Hillary Clinton is telling voters she wants "to build on" Obamacare. But President Obama's signature healthcare law remains highly unpopular because many Americans believe it's not a good deal for them personally.
The president essentially laid out a case for his own law's failures in an article he wrote for the Journal of the American Medical Association.
He wrote: "too many Americans still strain to pay for their physician visits and prescriptions, cover their deductibles, or pay their monthly insurance bills; struggle to navigate a complex, sometimes bewildering system; and remain uninsured."
It was a striking concession. It also shows that the president still has no idea how much damage he's done to Americans' healthcare. Let's go point by point.
1. "too many Americans still strain to pay for their physician visits and prescriptions…" Drug costs have risen dramatically over the past few years. According to a report last fall from Emory University, the people insured through Obamacare are hit especially hard. Out-of-pocket expenses for medications in a typical Obamacare silver plan are twice as high as they are in the average employer-sponsored plan.
Obamacare insurance also tends to have more restrictions on the doctors patients can see. People may try to get an appointment with their family doctor, only to be told, "Sorry, we don't take Obamacare." They can get hit with a huge bill for a routine office visit that's now "out-of-network."
2. "cover their deductibles…" In a recent poll, two-thirds of Americans said they would have trouble coming up with the money to cover a $1,000 emergency. The average silver plan in the Obamacare exchanges this year has a deductible of more than $3,000. Some Obamacare plans next year will have deductibles as high as $7,000.
If you have to switch insurance in the middle of the year, you could find that you have already paid thousands of dollars toward your deductible, only to have to start over again with a new insurer. This is the situation facing 72,000 people in Illinois and Ohio whose taxpayer-supported health insurance co-ops collapsed over the past few months.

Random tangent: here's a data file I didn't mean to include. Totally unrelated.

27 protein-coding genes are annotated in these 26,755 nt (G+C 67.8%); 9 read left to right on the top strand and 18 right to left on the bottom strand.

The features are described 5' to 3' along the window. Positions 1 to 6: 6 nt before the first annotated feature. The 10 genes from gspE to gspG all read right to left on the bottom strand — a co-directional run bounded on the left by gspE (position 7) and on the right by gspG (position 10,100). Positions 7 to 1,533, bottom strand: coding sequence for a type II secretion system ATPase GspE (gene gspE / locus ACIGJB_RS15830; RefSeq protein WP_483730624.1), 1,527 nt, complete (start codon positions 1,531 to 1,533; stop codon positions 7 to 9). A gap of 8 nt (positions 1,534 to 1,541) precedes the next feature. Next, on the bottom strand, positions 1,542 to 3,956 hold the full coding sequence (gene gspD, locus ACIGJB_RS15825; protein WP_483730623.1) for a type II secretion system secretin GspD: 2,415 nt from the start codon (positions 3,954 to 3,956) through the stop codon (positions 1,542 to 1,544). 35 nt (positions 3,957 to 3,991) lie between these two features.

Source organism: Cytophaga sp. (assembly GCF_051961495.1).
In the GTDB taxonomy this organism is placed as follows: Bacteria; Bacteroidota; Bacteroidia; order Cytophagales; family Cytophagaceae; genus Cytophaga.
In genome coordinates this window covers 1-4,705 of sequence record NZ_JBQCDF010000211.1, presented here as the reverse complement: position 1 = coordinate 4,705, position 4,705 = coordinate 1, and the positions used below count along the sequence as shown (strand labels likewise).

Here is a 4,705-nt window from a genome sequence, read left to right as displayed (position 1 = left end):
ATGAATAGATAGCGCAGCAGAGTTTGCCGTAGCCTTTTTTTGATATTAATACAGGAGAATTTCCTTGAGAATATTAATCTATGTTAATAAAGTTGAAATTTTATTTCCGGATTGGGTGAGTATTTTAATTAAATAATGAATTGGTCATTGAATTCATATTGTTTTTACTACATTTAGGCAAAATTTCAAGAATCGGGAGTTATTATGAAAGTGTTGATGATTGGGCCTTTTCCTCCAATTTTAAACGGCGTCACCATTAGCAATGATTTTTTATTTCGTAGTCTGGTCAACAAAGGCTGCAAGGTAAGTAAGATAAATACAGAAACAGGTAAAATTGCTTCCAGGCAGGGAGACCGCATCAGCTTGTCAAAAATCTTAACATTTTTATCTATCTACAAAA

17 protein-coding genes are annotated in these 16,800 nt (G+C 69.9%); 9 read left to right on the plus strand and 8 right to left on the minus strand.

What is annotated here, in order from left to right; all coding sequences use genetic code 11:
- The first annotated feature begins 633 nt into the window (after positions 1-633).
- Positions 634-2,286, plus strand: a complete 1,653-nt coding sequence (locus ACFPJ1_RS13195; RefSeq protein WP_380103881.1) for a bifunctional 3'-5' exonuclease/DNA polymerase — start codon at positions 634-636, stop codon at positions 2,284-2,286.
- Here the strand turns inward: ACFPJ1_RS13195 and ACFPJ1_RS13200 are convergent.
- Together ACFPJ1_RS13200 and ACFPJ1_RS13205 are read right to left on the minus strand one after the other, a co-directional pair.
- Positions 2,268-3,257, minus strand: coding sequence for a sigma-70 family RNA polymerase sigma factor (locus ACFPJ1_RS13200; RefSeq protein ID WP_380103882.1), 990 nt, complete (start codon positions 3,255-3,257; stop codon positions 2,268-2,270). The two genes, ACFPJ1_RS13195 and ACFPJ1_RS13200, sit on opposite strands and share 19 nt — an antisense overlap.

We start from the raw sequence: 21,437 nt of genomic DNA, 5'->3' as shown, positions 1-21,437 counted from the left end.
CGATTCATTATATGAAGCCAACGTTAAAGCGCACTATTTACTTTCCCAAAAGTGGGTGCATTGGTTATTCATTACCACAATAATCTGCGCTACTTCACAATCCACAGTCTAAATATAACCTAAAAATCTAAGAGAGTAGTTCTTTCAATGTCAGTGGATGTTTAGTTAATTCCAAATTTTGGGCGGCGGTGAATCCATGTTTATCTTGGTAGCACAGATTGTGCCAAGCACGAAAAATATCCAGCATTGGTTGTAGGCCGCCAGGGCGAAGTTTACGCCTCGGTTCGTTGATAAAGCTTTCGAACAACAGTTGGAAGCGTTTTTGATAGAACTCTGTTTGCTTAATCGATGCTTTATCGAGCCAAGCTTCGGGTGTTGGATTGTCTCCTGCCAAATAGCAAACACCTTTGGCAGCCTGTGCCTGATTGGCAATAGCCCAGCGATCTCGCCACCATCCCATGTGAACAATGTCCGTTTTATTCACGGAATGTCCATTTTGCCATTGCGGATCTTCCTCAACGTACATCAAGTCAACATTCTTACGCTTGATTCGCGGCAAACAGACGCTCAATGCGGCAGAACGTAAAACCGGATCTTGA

Similarly, you may have to find new doctors or hospitals where your new Obamacare insurance is accepted.
3. "pay their monthly insurance bills…" Even President Obama hasn't been able to ignore the headlines about skyrocketing premiums. Insurers across the country expect to raise their prices an average of 23 percent next year.
The Obama administration predicts that health spending in America will reach a record high of more than $10,000 per person this year. Under Obamacare, millions of people are paying more of this cost themselves.
4. "struggle to navigate a complex, sometimes bewildering system…" America's healthcare system was complicated before Obamacare. The healthcare law took that complexity to a new level. The law was more than 2,000 pages long. Rules and regulations associated with it run to about 30,000 pages.
Ever since the failed launch of healthcare.gov in 2013, the annual ritual of signing up for Obamacare has been a nightmare. Families often have no idea if their doctor will accept their insurance from one year to the next. They also have new paperwork to fill out for the IRS.
The administration also recommends you do hours of research every fall and to switch plans and possibly doctors.
5. "and remain uninsured." President Obama could have said from the start that the law's only real goal was to cover people who didn't have health insurance. He could have admitted that doing this would create more chaos, higher costs and worse care for American families.
The law still would have fallen short. About 29 million people in America still don't have insurance. Last year, the Congressional Budget Office predicted that 21 million people would enroll in coverage through the Obamacare exchanges this year. The number is actually 11 million.
President Obama has finally acknowledged some of the ways his law is failing the American people. Hillary Clinton and Democrats in Washington continue to promise that they can fix Obamacare if we just allow them to make it bigger, costlier and more complex.
That's simply not going to work. The only way to fix Obamacare is to end it and replace it with patient-centered care.
Barrasso, a Republican senator from Wyoming, is chairman of the Senate Republican Policy Committee. Thinking of submitting an op-ed to the Washington Examiner? Be sure to read our guidelines on submissions.